So what gaps does the blindside need to fill in both these cases?

Regardless, we need a genuine third lineout target. Ideally someone the height and frame of Fardy, who can operate at the front as the safety ball or the trick play at 6-8.

If your 7 is going to hunt the ball and your 8 is going to crash it up, then the blindside also needs to get in and do the dirty work with the tight five at times, as Hooper can't get to every ruck. Additionally they need the pace and tackle accuracy to protect the blindside off the scrum. Some days that blindside will be notable for his involvements, but some days you might not hear his name at all, and only see some good stats after the fact.

Onto specifics: if you pick Valetini and Naisarani you're picking two very similar players. They're both big ball runners. They're both capable lineout targets, tho again you'd want them out in midfield for the crash. For me they occupy too much of the same space, and as a pair they don't complement a back row with Hooper at 7.

Valetini plays 6 at the Brumbies, but he's playing more of a crashball 8 role there, when Samu and Brown are his partners. Balance.

Naisarani was playing more of a pure 8 role at the Rebels with openside of Hardwick and a blindside like Kemeny. Balance.

Therefore, in my humble opinion, if you pick Isi or Rob at 8 - and either is very capable - then you can't have the other at 6.

Does that automatically make Swinton first-choice blindside? Maybe not, but then you'll need to find someone better. Wilson might add that string to his bow to ensure his longevity at this level, but probably not next week - let him have a crack against Argentina.
I agree with most of what you said however, I don't see how you apt explanation of the balancing required in the tight 5 or backups at all explains why picking Rob and isi together would require rebalancing of the rest of the pack since the only thing swinton has over either of them is "mongrel". Swinton is a similar kind of player to both of them already, just less effective at running, more likely to get penalised or carded, and arguably a better lineout option (haven't got to see isi anywhere near as much so it's hard to properly judge). I also included Wilson as an 8 option simply because when on form he offers exactly what you say, which is the Kieran read style linking 8, which helps for balance.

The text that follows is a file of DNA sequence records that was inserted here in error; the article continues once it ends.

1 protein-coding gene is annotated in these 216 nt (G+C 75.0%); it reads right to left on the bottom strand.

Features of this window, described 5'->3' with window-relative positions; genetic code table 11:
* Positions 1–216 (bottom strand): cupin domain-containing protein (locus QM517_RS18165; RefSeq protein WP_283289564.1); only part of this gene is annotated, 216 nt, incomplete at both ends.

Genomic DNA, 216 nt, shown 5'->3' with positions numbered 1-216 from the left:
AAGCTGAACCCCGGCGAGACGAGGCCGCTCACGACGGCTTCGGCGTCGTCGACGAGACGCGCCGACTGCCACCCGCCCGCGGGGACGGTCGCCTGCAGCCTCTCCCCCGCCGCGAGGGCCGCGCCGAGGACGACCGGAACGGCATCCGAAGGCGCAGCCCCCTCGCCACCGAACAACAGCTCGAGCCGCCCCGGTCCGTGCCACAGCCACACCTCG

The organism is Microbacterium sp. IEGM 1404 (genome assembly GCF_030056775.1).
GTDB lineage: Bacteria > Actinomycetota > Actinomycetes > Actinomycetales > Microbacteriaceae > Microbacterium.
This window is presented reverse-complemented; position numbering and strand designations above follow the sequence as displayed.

There's no reason both Valentini and Isi would both be required in the line instead of as a line out option, just because they are both strong runners. As you say it's about balance, and we aren't losing any balance unless we decide to force isi and Val to do the same things at the same time. Isi and Wilson are the exact same height as swinton, with Val slightly shorter, so if we already have the same amount of powerful carrying forwards in the back line, we don't require isi or Wilson to be there just because they are good at it. Therefore in my humble opinion, it doesn't effect balance much at all as long as one of them is still jumping, and they offer better discipline, and stronger carries.

I also don't see any explanation on how picking those two makes Hooper have to do twice as much ruck work. All the same, I don't mind if Swinton gets picked again next week because the team as a whole deserve to back it up, but we have other options who might offer more, and I want to see them at some point given the same extended run as Swinton has.
 

upthereds#!

Peter Fenwicke (45)
I don't see Swain forcing his way into the team over Rodda. It was his 2nd test back and he looks to be returning to his previous form. I'd like to see LSL (Lukhan Salakaia-Loto) injected onto the bench when he's available for selection, would be good to see his energy/ physicality vs tired bodies.
LSL (Lukhan Salakaia-Loto) won't be back for the RC.